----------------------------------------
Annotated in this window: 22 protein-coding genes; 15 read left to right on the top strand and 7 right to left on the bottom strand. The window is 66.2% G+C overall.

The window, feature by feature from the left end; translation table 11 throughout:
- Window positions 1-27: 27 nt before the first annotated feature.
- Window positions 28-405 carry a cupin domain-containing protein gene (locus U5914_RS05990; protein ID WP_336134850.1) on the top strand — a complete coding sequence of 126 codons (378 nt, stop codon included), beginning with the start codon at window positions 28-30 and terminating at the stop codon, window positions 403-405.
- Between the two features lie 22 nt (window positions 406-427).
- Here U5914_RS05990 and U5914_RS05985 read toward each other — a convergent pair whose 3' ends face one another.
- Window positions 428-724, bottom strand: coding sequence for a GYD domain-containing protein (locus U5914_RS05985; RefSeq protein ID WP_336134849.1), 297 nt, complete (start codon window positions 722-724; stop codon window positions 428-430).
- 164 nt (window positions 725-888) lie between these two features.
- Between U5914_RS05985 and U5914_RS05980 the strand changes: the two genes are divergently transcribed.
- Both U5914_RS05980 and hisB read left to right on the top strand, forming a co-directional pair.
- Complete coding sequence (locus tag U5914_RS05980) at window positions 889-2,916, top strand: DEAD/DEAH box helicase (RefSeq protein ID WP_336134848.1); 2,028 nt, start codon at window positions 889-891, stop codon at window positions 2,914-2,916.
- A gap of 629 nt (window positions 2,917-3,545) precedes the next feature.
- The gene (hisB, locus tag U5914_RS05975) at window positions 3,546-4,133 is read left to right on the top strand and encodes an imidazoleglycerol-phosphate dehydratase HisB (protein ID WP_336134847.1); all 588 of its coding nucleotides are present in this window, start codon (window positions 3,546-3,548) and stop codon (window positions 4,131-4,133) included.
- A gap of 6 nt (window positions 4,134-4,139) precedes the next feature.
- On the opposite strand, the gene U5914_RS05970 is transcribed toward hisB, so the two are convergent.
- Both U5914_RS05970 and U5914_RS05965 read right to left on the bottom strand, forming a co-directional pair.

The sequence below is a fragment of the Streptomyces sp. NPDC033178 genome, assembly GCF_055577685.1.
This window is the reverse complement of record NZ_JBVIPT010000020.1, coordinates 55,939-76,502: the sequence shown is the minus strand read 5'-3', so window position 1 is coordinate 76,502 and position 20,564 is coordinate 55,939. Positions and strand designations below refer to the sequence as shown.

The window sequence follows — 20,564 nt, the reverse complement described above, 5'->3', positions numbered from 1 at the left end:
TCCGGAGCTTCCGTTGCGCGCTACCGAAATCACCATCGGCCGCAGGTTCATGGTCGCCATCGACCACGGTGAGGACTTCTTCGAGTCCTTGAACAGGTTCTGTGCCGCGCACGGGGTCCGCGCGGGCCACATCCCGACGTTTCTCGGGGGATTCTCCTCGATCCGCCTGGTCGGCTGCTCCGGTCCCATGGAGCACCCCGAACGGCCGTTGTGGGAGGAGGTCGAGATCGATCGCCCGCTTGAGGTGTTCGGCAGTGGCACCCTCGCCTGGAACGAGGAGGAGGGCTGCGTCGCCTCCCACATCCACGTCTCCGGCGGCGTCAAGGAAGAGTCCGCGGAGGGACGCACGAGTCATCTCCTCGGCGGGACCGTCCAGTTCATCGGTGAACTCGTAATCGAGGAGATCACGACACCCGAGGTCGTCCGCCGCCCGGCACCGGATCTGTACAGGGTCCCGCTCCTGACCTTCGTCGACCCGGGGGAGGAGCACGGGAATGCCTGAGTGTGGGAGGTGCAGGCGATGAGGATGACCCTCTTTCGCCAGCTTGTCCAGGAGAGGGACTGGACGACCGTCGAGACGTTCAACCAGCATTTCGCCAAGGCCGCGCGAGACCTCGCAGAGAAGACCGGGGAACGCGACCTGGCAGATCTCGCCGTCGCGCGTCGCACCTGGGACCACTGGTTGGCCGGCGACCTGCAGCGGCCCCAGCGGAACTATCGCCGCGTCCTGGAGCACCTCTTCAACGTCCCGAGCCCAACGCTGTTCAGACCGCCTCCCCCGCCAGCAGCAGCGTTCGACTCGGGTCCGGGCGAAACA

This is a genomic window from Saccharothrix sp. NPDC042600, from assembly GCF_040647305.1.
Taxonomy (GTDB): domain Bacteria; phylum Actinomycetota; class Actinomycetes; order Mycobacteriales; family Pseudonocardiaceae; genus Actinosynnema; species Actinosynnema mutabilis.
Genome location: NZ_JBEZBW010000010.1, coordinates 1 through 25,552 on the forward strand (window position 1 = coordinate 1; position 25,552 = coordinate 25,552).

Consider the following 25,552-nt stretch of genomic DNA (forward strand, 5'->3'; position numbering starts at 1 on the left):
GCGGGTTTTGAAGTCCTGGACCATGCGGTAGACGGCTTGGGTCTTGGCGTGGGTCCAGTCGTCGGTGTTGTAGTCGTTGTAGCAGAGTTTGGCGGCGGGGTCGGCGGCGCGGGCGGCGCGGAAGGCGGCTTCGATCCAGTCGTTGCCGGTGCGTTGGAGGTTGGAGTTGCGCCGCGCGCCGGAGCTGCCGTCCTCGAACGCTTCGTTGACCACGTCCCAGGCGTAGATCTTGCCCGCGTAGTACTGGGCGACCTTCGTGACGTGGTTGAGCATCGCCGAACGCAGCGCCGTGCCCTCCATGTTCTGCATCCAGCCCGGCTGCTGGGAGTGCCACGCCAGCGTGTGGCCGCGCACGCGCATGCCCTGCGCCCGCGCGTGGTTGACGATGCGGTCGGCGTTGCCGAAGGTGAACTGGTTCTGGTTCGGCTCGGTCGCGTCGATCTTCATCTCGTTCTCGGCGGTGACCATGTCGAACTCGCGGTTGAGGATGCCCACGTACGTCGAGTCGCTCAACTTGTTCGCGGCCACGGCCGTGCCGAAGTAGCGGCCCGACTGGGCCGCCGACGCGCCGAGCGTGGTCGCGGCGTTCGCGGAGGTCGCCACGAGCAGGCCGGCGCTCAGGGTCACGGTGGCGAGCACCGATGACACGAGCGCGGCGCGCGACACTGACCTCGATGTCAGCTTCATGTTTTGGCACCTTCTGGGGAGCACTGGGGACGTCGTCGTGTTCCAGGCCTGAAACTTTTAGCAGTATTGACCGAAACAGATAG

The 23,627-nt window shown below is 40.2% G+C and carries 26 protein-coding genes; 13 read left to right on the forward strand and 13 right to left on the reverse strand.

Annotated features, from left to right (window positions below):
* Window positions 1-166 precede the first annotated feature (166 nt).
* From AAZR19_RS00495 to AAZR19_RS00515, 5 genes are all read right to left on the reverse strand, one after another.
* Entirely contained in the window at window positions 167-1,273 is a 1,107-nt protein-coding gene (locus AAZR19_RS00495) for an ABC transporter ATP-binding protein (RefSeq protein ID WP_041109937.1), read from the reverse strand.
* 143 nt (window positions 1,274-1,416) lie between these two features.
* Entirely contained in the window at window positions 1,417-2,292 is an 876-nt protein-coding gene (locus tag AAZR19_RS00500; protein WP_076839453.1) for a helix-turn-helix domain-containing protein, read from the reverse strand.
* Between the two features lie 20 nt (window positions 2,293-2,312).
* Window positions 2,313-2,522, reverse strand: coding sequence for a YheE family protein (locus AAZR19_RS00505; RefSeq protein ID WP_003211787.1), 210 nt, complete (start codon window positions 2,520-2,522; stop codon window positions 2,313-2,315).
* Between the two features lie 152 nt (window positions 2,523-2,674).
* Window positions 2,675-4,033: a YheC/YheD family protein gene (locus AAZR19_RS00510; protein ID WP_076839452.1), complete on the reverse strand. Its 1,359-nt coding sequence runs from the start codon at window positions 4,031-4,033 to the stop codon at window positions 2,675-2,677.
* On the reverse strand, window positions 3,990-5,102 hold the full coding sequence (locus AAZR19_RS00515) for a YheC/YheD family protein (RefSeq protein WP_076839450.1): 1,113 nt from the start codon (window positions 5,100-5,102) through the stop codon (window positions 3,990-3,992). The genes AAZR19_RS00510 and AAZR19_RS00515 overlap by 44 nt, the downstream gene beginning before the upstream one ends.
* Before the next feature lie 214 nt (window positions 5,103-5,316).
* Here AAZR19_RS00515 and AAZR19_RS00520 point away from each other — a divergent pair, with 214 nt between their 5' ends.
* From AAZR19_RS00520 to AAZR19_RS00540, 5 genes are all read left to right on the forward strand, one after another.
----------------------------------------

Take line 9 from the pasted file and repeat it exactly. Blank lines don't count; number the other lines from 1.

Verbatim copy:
- Between U5914_RS05985 and U5914_RS05980 the strand changes: the two genes are divergently transcribed.